Routines, Retirement, and Disrupted Plans

My days are not very exciting...

Retirement, routines, and retina health

Being retired for almost eight years, a routine of sorts has come into being. No more setting a ridiculously early alarm clock, no more rushing around, deciding what to wear. Planning breakfast can easily take a good long while, and there’s no reason to rush out the door. Dawdling over hot tea and the daily newspaper, complete with comics and word puzzles, is where you will find me most mornings. Yes, a typical start to a day in the land of retirement.

Exercise routines

I do set up a schedule of sorts in a quest to remove some of the “COVID-19 baggage" that has settled on these hips of mine, and that can often mean exercise. I enjoy long walks, and I am aiming for 3-4 miles a couple of times a week, alternating with a recumbent bicycle on other days. There is also my long-time hobby: yoga. What I have learned with all this exercise is, I have to do it. Because when I stop, everything stops. Movement has to be constant, or I will stagnate.

A healthier diet

There has also been an increase in meal planning with healthy eating in mind. Thankfully my husband has joined in on this quest, and we are discovering new ways and new foods to eat. Meals that entail a lot of green vegetables and lean meats. We have curtailed our in-between snacking as well, and the results have been encouraging.

Ever so slowly, the numbers are coming down. This will be a long process, but it has taken 11 months to get this far up. The goal is to hit pre-covid in an equal amount of time.

A passion for art

My true passion has been art. I know I have shared stories about this before. It truly is what I focus much of my time on, thinking and plotting what is next as my art room becomes overtaken by these projects. Still, I continue to search for what is next. I have created inspiration files and folders, each overloaded with ideas for what is next.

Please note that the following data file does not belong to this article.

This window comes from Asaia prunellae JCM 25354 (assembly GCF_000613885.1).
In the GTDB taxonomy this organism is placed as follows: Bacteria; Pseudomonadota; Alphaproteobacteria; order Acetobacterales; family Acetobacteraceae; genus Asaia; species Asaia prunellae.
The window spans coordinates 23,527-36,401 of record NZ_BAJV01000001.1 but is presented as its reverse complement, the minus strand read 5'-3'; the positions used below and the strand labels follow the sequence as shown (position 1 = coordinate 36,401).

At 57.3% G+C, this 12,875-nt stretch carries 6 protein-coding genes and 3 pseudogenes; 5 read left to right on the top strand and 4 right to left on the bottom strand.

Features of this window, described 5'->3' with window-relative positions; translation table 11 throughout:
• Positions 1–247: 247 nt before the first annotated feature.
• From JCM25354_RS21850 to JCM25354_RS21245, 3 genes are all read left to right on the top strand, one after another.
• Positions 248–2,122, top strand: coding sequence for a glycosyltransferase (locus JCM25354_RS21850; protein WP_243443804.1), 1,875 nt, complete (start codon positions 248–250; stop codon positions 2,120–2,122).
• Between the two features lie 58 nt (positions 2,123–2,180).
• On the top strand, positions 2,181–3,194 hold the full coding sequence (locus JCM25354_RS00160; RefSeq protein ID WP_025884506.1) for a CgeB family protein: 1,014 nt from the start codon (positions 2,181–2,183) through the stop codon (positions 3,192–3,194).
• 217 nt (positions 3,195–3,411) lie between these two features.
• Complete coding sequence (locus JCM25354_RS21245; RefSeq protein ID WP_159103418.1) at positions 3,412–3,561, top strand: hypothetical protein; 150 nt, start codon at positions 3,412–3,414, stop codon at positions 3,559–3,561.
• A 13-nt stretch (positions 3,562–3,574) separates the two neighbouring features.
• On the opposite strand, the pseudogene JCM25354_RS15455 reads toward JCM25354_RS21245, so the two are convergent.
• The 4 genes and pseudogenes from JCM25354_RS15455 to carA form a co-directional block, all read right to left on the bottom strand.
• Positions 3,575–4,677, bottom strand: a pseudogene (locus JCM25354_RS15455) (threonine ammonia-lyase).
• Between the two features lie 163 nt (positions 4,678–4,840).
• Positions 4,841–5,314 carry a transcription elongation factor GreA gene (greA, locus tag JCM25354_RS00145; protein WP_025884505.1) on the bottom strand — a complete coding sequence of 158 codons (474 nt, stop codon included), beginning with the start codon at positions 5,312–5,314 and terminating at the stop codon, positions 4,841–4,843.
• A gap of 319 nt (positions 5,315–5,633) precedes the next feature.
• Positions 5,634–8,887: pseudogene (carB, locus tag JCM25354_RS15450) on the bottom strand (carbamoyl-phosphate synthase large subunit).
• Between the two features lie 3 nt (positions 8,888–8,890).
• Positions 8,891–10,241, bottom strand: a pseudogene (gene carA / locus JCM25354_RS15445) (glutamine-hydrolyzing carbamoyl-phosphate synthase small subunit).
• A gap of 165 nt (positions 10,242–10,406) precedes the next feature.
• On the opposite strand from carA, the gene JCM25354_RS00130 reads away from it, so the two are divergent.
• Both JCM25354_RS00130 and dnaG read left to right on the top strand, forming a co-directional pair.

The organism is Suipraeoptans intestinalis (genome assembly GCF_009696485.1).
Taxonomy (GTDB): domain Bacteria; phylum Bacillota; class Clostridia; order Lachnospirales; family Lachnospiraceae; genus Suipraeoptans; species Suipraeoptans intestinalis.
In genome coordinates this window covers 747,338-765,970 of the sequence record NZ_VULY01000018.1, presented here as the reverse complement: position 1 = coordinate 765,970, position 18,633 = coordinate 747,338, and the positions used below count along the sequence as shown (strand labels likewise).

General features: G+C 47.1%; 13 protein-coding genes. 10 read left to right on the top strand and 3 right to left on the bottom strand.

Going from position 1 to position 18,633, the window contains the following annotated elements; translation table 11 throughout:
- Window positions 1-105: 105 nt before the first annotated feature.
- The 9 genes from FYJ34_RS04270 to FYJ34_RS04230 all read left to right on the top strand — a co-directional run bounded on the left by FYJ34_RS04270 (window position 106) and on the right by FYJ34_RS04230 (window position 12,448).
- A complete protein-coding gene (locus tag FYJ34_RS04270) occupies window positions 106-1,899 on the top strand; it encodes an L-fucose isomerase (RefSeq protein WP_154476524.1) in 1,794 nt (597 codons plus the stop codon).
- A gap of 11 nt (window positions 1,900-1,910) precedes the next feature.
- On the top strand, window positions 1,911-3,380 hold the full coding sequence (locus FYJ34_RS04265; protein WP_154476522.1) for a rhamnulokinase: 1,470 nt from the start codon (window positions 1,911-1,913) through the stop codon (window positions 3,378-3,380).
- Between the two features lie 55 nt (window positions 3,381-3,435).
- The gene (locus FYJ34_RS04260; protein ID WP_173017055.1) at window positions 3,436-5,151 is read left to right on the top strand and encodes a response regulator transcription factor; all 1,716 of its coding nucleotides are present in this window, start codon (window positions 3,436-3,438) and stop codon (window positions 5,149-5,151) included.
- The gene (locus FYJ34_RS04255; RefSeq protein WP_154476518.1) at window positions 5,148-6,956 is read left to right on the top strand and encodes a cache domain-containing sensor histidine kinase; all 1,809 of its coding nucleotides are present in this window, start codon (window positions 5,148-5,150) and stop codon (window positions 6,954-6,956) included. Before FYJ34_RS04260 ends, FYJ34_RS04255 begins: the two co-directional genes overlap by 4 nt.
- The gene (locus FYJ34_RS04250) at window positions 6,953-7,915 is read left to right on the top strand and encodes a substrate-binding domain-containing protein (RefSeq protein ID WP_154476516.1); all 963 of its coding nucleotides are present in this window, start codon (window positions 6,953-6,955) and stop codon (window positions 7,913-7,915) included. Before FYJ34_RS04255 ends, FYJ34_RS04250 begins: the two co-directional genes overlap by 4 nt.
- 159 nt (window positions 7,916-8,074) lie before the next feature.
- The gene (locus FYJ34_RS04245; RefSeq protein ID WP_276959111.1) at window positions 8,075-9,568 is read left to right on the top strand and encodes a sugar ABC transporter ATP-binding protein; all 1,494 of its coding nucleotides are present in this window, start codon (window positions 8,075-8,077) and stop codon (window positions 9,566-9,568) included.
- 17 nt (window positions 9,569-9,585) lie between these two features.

Depending on the project and what medium I chose, the stage is set. I align my lights just so, position the computer screen in its optimal space, turn on all overhead lights and a gentle moving ceiling fan, and the process begins. Really, the best part of my day is set to begin.

The irony

As I begin each new art project, I am often struck by the happenstance of this myopic degeneration diagnosis. While this degeneration continually raises its opposing forces against my vision, my brain is rallying against it no matter what.

I want to see what I want to see. I will do everything in my power to continue to create this art. I strive to recreate the minute details of any given project. I put a lot of time and effort into this part of my art. It is my ultimate hope and dream to continue to do so, and the fine details are the building blocks of what I create. Myopic degeneration and all, I will persevere long as I can.

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